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New chapter examines ‘dark side’ of emotional AI in emerging technologies
Emotions play a key role in decision-making, but data protection and privacy law frameworks don’t adequately address their interface with artificial intelligence. Photo: Geralt/Pixabay

I think the paper is important as it analyses some of the core assumptions within the law relating to assumed rationality/capacity of consumers to make informed choices.

It’s one of the final frontiers in the world of artificial intelligence (AI), separating humans from machines: our emotions. However, some suggest that this gap is increasingly closing with significant implications for the law and privacy.

‘Emotional AI’ refers to a technological subset that measures, simulates and reacts to human emotions. It’s also the focus of a chapter by Dr Damian Clifford, a Senior Lecturer at The Australian National University (ANU) College of Law, in the new book Future Law: Emerging Technology, Regulation and Ethics.

The chapter, titled ‘Citizen-consumers in a personalised Galaxy: Emotion influenced decision-making, a true path to the dark side?’, explores the emergence of technologies purportedly capable of detecting, classifying and responding to users’ emotional lives and thereby appearing to understand their audience.

“In particular, the chapter looks at the emergence of these technologies from a consumer-facing perspective taking their claimed capacity somewhat at face value so as to assess the capacity of the current legislative framework in the European Union to respond to the risks posed by such innovations,” said Dr Clifford.

“In doing so, the chapter analyses the role of data protection and privacy law (i.e. in particular, the EU General Data Protection Regulation (GDPR) and the ePrivacy Directive), but also the EU consumer law acquis (e.g. the Unfair Contract Terms and Unfair Commercial Practices directives). The chapter identifies weaknesses in the framework in terms of the effects emotionally-aware personalisation may have on the rational decision-making capacity of consumers in light of the mediating effects of technology.”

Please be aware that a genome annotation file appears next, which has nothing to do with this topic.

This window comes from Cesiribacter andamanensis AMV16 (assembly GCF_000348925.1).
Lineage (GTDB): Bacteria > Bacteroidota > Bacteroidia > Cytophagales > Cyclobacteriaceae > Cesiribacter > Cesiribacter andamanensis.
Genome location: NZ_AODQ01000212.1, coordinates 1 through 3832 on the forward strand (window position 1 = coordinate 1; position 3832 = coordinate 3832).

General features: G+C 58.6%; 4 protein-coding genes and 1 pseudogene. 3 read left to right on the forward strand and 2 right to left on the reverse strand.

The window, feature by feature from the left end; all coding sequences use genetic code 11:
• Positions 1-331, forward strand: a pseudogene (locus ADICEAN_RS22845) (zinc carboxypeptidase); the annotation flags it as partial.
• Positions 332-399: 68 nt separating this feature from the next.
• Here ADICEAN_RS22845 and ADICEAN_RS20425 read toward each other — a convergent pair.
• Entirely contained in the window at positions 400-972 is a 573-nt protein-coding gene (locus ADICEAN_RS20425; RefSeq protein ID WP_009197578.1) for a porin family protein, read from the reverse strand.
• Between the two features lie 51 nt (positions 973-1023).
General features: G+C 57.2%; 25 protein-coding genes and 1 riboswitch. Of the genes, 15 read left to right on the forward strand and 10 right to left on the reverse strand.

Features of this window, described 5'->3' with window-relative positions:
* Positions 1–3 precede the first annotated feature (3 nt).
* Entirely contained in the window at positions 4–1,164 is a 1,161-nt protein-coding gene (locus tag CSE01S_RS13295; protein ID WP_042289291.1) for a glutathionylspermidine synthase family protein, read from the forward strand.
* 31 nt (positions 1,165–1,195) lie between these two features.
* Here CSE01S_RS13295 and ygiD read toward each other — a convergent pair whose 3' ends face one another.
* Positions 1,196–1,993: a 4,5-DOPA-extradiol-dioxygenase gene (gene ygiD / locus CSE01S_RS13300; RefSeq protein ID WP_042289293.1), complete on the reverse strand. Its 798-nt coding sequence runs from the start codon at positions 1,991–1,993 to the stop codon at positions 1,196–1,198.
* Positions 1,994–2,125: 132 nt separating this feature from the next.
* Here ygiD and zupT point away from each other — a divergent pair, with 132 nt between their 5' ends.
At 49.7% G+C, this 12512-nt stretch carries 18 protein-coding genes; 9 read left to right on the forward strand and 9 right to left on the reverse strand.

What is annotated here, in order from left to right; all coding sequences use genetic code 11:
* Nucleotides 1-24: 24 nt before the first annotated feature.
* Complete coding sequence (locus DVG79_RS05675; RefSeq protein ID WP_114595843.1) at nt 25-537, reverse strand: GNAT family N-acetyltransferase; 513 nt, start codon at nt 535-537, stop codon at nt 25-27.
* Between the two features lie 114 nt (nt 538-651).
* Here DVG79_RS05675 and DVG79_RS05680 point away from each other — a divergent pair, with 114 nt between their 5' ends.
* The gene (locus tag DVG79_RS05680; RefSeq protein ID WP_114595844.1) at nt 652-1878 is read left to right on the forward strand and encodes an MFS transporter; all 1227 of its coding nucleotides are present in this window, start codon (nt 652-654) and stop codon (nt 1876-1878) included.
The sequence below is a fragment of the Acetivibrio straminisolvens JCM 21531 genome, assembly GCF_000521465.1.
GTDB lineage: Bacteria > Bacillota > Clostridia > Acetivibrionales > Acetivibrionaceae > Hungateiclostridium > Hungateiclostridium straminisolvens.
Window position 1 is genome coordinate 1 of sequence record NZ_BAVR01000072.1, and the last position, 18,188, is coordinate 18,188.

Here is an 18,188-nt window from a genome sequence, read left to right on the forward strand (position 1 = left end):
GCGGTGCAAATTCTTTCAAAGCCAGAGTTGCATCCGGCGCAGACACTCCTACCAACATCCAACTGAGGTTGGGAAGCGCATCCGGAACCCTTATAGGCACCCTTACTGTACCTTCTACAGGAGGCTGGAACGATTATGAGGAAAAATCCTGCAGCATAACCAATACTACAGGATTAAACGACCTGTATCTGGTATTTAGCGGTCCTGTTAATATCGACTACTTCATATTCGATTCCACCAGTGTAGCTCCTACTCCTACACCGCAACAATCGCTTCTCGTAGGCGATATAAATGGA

The chapter builds on Dr Clifford’s PhD research, which focused on the monetisation of emotion through the developments in affective computing. His research also builds on “the wave of interest in AI at every level”, he added. In particular, it aims to better inform the policy debates and legal discussion regarding how existing frameworks actually apply.

“There has been widespread discussions regarding AI ethics and, connectedly, how we should regulate AI. The chapter illustrates through its narrowed scope that we already have a lot of law to apply to such developments and that we need to understand how this applies,” he explained.

Dr Clifford’s research in this field comes at an important time in Australia. He noted his chapter “pokes holes in some of the key legislative framework” when they are applied to the emotional AI case study.

“For instance, in data privacy legislation, such as the EU General Data Protection Regulation or the Privacy Act 1988 (Cth) here in Australia, there are certain categories of information that are afforded extra protection (i.e. so-called sensitive personal data/information) because of their sensitivity. Here, we can think of health data as an example,” he explained.

“However, things get complex when you consider information about someone’s emotions; for example, is such information to be understood as health data given that insights into someone’s emotional state overtime may reveal information about their mental health by inference? And if not, where should the lines be drawn? Is it linked to the purpose the information is used for and what separates health care from pseudo-health care products or services?

“In addition, I think the paper is important as it analyses some of the core assumptions within the law relating to assumed rationality/capacity of consumers to make informed choices. In doing so the chapter questions the place of emotion in the law and how such developments may push the notion of the ‘average’ consumer further and further from the rational market actor paradigm imbued in the law,” he added.

Dr Clifford has helped develop the ANU Ninian Stephen Cyber Law program, an online professional development course delivered by the ANU College of Law. He is also a research fellow with Humanising Machine Intelligence, a multidisciplinary project funded by the ANU Grand Challenges scheme.

Dr Clifford is currently working on a book based on his PhD research due for release in 2022.


Learn more about law and technology research at the ANU College of Law here.

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Updated:  24 August 2017/Responsible Officer:  College General Manager, ANU College of Law/Page Contact:  Law Marketing Team